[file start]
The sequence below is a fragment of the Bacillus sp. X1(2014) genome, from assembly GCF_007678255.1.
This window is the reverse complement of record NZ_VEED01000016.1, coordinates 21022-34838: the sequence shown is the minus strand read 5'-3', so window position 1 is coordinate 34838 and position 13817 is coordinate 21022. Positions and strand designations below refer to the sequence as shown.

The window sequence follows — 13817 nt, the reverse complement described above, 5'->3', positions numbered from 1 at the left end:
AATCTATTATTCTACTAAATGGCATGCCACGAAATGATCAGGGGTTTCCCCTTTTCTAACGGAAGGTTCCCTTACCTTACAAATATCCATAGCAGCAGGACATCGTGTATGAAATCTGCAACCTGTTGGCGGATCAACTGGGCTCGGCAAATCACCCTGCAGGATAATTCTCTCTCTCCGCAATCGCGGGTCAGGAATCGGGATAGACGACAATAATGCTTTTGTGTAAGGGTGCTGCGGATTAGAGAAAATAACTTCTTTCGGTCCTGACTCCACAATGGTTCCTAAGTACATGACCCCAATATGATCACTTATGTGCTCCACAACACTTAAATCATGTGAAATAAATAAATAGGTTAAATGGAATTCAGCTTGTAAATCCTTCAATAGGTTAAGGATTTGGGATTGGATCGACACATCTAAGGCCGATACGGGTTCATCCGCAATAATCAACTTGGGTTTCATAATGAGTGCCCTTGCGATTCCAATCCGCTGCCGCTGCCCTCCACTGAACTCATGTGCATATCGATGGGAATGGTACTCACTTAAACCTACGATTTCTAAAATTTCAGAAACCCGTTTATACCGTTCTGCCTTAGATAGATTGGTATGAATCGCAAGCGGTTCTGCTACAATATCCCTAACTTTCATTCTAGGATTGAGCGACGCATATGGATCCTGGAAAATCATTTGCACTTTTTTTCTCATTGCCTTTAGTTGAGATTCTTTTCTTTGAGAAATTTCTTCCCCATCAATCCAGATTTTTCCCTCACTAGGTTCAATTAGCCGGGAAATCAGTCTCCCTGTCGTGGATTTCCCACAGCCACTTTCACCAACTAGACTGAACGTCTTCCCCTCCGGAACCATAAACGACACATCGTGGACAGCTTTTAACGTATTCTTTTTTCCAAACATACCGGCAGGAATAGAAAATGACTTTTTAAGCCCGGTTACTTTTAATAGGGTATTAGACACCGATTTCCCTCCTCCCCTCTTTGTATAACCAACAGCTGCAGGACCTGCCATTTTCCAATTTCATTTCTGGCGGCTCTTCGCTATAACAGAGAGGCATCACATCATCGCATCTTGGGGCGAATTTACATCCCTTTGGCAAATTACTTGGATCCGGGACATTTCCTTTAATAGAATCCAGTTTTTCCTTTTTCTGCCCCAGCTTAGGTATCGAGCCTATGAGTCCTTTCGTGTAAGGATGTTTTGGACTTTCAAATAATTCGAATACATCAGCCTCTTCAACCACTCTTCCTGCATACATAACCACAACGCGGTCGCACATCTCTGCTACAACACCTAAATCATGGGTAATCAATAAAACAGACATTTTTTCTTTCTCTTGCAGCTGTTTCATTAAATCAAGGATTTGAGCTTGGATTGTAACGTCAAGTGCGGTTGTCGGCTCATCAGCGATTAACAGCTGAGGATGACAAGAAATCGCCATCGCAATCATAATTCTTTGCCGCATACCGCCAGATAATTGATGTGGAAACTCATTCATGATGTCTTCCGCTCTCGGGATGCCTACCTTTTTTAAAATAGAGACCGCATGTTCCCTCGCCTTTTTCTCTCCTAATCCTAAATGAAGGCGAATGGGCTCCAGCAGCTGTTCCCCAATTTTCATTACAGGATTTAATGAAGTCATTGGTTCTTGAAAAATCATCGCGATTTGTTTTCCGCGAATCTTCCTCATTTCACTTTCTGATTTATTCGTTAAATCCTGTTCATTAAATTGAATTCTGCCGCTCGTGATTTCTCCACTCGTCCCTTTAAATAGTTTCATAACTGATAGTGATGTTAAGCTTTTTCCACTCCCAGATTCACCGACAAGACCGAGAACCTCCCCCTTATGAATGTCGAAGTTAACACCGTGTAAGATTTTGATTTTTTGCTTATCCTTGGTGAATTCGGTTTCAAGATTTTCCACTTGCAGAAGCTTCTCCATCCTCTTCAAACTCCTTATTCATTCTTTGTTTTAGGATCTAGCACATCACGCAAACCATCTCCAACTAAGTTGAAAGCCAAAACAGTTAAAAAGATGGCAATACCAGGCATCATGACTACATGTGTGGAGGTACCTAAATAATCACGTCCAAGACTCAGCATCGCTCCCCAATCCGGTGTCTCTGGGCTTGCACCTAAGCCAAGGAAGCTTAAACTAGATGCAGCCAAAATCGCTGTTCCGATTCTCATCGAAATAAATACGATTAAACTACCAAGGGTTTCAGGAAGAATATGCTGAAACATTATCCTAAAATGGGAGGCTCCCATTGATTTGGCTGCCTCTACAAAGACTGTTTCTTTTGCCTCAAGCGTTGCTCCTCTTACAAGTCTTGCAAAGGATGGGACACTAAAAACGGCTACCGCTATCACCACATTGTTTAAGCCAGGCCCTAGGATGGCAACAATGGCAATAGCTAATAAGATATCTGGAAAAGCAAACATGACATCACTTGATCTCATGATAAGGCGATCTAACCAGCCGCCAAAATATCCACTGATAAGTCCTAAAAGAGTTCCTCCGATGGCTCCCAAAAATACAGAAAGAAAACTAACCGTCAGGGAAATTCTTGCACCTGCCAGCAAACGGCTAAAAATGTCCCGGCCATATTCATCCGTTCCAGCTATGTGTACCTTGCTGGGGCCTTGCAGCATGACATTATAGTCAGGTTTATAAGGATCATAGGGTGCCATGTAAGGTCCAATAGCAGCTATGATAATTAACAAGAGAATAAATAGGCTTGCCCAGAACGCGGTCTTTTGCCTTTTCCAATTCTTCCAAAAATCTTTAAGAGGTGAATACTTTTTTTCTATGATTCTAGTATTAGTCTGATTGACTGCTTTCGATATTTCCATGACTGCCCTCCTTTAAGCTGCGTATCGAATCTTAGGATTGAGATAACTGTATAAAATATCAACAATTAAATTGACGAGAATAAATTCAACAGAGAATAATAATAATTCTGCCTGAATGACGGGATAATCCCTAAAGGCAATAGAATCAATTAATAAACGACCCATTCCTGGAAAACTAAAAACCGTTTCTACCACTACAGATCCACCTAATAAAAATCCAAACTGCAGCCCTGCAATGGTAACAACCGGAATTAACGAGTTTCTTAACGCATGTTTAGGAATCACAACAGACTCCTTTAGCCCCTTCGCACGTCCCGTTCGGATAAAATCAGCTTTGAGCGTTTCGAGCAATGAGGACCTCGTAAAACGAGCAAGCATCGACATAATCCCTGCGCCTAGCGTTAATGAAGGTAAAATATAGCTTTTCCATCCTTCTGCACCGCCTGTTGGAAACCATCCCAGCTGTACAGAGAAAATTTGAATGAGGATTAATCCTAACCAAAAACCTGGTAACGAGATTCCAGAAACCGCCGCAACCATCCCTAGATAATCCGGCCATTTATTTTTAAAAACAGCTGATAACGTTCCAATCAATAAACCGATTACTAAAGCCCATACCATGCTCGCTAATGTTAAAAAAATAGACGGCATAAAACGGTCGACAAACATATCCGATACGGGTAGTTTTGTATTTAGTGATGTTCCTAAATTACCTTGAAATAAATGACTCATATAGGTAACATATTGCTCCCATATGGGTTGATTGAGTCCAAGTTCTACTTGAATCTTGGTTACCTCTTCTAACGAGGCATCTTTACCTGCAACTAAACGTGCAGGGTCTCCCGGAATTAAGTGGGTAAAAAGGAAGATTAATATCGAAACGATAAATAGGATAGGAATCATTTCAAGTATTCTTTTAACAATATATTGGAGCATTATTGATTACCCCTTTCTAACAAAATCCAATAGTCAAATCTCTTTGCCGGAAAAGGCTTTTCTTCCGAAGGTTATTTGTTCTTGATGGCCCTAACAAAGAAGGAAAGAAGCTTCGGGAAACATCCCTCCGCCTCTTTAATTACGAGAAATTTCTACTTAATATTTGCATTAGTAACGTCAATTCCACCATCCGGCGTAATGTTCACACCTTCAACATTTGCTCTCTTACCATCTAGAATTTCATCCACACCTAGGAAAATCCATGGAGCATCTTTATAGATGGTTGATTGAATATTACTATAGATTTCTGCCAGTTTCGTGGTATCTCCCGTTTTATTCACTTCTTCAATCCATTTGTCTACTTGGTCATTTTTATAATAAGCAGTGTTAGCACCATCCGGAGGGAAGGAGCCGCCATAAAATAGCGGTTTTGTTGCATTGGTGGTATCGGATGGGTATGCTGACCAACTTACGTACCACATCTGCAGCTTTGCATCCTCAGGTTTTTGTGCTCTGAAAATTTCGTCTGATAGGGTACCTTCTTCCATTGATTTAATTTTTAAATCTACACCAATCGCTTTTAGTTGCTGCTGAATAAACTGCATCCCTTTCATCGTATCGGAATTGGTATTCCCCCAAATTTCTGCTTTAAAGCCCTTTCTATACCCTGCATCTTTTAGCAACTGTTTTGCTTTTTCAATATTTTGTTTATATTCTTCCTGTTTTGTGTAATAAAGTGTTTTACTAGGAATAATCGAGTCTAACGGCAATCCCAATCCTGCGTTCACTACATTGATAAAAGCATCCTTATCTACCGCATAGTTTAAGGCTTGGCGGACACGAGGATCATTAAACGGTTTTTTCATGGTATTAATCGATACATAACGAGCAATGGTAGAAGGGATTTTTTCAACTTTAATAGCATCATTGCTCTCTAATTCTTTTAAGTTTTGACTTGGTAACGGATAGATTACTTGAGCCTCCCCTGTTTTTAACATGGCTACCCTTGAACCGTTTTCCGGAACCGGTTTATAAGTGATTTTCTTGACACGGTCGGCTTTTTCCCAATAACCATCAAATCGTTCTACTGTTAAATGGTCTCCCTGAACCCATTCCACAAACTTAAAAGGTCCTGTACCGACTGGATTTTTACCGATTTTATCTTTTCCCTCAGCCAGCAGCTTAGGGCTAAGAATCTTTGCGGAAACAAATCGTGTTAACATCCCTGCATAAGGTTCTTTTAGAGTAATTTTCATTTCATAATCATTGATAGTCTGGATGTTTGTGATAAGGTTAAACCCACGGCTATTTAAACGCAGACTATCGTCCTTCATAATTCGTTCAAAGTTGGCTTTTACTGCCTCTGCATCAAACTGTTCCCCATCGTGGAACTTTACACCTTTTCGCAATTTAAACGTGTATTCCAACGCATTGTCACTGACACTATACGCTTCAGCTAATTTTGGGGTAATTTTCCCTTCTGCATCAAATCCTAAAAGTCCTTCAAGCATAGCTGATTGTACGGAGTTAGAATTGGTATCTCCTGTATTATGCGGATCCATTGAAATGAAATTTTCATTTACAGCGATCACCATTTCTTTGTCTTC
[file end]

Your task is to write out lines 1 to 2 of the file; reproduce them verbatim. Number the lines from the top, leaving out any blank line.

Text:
The sequence below is a fragment of the Bacillus sp. X1(2014) genome, from assembly GCF_007678255.1.
This window is the reverse complement of record NZ_VEED01000016.1, coordinates 21022-34838: the sequence shown is the minus strand read 5'-3', so window position 1 is coordinate 34838 and position 13817 is coordinate 21022. Positions and strand designations below refer to the sequence as shown.